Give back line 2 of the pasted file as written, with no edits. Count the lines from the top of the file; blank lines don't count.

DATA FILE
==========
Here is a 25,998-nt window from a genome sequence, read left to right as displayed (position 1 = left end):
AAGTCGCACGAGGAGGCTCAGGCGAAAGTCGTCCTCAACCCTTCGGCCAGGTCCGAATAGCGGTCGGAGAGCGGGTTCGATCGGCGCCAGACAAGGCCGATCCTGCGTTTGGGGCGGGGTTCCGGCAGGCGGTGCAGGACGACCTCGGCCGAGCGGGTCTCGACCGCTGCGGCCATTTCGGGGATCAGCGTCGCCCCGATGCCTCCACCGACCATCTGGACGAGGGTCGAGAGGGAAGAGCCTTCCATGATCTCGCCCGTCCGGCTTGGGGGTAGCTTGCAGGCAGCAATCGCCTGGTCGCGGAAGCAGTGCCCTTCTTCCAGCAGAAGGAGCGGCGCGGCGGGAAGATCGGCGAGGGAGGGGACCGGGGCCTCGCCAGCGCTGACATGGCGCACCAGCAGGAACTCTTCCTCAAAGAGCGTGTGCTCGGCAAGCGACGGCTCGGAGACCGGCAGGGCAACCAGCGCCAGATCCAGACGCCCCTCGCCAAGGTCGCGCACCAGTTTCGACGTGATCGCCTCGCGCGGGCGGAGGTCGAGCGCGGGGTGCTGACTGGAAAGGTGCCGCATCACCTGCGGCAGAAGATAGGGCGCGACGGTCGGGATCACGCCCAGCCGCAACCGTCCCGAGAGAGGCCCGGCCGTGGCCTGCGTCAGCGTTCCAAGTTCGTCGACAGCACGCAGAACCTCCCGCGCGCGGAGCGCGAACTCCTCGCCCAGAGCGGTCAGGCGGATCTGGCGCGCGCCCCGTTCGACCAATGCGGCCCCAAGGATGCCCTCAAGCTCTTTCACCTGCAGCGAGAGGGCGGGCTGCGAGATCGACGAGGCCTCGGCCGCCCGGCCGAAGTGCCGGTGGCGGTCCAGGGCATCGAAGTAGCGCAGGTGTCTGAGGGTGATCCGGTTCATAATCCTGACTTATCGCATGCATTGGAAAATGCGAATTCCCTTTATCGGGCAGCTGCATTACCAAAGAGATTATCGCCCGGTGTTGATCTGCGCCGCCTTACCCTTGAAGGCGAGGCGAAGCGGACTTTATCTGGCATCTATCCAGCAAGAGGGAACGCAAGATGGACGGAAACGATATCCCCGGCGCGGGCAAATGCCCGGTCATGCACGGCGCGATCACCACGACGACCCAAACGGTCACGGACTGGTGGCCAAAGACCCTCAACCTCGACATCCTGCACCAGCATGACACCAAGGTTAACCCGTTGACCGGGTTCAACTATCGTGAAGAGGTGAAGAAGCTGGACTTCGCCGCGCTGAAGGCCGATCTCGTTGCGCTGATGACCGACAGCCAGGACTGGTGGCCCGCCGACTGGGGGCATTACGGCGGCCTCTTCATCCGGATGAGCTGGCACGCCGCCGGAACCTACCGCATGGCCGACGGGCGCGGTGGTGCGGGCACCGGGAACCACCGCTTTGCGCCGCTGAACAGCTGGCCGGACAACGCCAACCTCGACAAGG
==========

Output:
AAGTCGCACGAGGAGGCTCAGGCGAAAGTCGTCCTCAACCCTTCGGCCAGGTCCGAATAGCGGTCGGAGAGCGGGTTCGATCGGCGCCAGACAAGGCCGATCCTGCGTTTGGGGCGGGGTTCCGGCAGGCGGTGCAGGACGACCTCGGCCGAGCGGGTCTCGACCGCTGCGGCCATTTCGGGGATCAGCGTCGCCCCGATGCCTCCACCGACCATCTGGACGAGGGTCGAGAGGGAAGAGCCTTCCATGATCTCGCCCGTCCGGCTTGGGGGTAGCTTGCAGGCAGCAATCGCCTGGTCGCGGAAGCAGTGCCCTTCTTCCAGCAGAAGGAGCGGCGCGGCGGGAAGATCGGCGAGGGAGGGGACCGGGGCCTCGCCAGCGCTGACATGGCGCACCAGCAGGAACTCTTCCTCAAAGAGCGTGTGCTCGGCAAGCGACGGCTCGGAGACCGGCAGGGCAACCAGCGCCAGATCCAGACGCCCCTCGCCAAGGTCGCGCACCAGTTTCGACGTGATCGCCTCGCGCGGGCGGAGGTCGAGCGCGGGGTGCTGACTGGAAAGGTGCCGCATCACCTGCGGCAGAAGATAGGGCGCGACGGTCGGGATCACGCCCAGCCGCAACCGTCCCGAGAGAGGCCCGGCCGTGGCCTGCGTCAGCGTTCCAAGTTCGTCGACAGCACGCAGAACCTCCCGCGCGCGGAGCGCGAACTCCTCGCCCAGAGCGGTCAGGCGGATCTGGCGCGCGCCCCGTTCGACCAATGCGGCCCCAAGGATGCCCTCAAGCTCTTTCACCTGCAGCGAGAGGGCGGGCTGCGAGATCGACGAGGCCTCGGCCGCCCGGCCGAAGTGCCGGTGGCGGTCCAGGGCATCGAAGTAGCGCAGGTGTCTGAGGGTGATCCGGTTCATAATCCTGACTTATCGCATGCATTGGAAAATGCGAATTCCCTTTATCGGGCAGCTGCATTACCAAAGAGATTATCGCCCGGTGTTGATCTGCGCCGCCTTACCCTTGAAGGCGAGGCGAAGCGGACTTTATCTGGCATCTATCCAGCAAGAGGGAACGCAAGATGGACGGAAACGATATCCCCGGCGCGGGCAAATGCCCGGTCATGCACGGCGCGATCACCACGACGACCCAAACGGTCACGGACTGGTGGCCAAAGACCCTCAACCTCGACATCCTGCACCAGCATGACACCAAGGTTAACCCGTTGACCGGGTTCAACTATCGTGAAGAGGTGAAGAAGCTGGACTTCGCCGCGCTGAAGGCCGATCTCGTTGCGCTGATGACCGACAGCCAGGACTGGTGGCCCGCCGACTGGGGGCATTACGGCGGCCTCTTCATCCGGATGAGCTGGCACGCCGCCGGAACCTACCGCATGGCCGACGGGCGCGGTGGTGCGGGCACCGGGAACCACCGCTTTGCGCCGCTGAACAGCTGGCCGGACAACGCCAACCTCGACAAGG